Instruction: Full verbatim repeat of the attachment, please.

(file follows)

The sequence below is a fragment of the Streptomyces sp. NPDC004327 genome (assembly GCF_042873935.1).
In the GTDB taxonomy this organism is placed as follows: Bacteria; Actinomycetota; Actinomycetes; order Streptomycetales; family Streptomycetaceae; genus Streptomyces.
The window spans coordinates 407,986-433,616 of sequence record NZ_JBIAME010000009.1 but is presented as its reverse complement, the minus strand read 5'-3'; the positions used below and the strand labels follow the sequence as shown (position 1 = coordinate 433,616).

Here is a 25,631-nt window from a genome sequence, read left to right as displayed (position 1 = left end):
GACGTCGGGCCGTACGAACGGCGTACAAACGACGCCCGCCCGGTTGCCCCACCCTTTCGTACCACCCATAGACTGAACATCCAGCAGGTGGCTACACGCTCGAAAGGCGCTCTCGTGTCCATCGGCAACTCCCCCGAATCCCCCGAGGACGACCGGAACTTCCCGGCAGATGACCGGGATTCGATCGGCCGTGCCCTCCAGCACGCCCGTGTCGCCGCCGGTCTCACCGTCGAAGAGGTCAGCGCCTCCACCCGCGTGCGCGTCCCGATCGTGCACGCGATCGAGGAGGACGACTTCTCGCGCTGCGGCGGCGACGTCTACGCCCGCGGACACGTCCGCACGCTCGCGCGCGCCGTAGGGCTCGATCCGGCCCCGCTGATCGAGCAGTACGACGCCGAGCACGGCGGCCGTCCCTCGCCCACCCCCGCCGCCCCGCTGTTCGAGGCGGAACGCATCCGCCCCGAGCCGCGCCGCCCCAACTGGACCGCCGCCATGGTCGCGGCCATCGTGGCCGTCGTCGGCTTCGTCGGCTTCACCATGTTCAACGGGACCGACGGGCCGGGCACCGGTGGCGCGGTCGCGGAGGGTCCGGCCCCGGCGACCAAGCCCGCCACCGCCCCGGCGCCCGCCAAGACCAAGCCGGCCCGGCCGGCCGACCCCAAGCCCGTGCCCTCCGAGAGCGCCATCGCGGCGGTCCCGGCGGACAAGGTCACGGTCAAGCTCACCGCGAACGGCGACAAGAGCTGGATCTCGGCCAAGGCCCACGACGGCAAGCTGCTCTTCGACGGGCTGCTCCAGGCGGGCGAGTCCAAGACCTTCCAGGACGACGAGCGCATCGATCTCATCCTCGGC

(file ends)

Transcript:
The sequence below is a fragment of the Streptomyces sp. NPDC004327 genome (assembly GCF_042873935.1).
In the GTDB taxonomy this organism is placed as follows: Bacteria; Actinomycetota; Actinomycetes; order Streptomycetales; family Streptomycetaceae; genus Streptomyces.
The window spans coordinates 407,986-433,616 of sequence record NZ_JBIAME010000009.1 but is presented as its reverse complement, the minus strand read 5'-3'; the positions used below and the strand labels follow the sequence as shown (position 1 = coordinate 433,616).

Here is a 25,631-nt window from a genome sequence, read left to right as displayed (position 1 = left end):
GACGTCGGGCCGTACGAACGGCGTACAAACGACGCCCGCCCGGTTGCCCCACCCTTTCGTACCACCCATAGACTGAACATCCAGCAGGTGGCTACACGCTCGAAAGGCGCTCTCGTGTCCATCGGCAACTCCCCCGAATCCCCCGAGGACGACCGGAACTTCCCGGCAGATGACCGGGATTCGATCGGCCGTGCCCTCCAGCACGCCCGTGTCGCCGCCGGTCTCACCGTCGAAGAGGTCAGCGCCTCCACCCGCGTGCGCGTCCCGATCGTGCACGCGATCGAGGAGGACGACTTCTCGCGCTGCGGCGGCGACGTCTACGCCCGCGGACACGTCCGCACGCTCGCGCGCGCCGTAGGGCTCGATCCGGCCCCGCTGATCGAGCAGTACGACGCCGAGCACGGCGGCCGTCCCTCGCCCACCCCCGCCGCCCCGCTGTTCGAGGCGGAACGCATCCGCCCCGAGCCGCGCCGCCCCAACTGGACCGCCGCCATGGTCGCGGCCATCGTGGCCGTCGTCGGCTTCGTCGGCTTCACCATGTTCAACGGGACCGACGGGCCGGGCACCGGTGGCGCGGTCGCGGAGGGTCCGGCCCCGGCGACCAAGCCCGCCACCGCCCCGGCGCCCGCCAAGACCAAGCCGGCCCGGCCGGCCGACCCCAAGCCCGTGCCCTCCGAGAGCGCCATCGCGGCGGTCCCGGCGGACAAGGTCACGGTCAAGCTCACCGCGAACGGCGACAAGAGCTGGATCTCGGCCAAGGCCCACGACGGCAAGCTGCTCTTCGACGGGCTGCTCCAGGCGGGCGAGTCCAAGACCTTCCAGGACGACGAGCGCATCGATCTCATCCTCGGC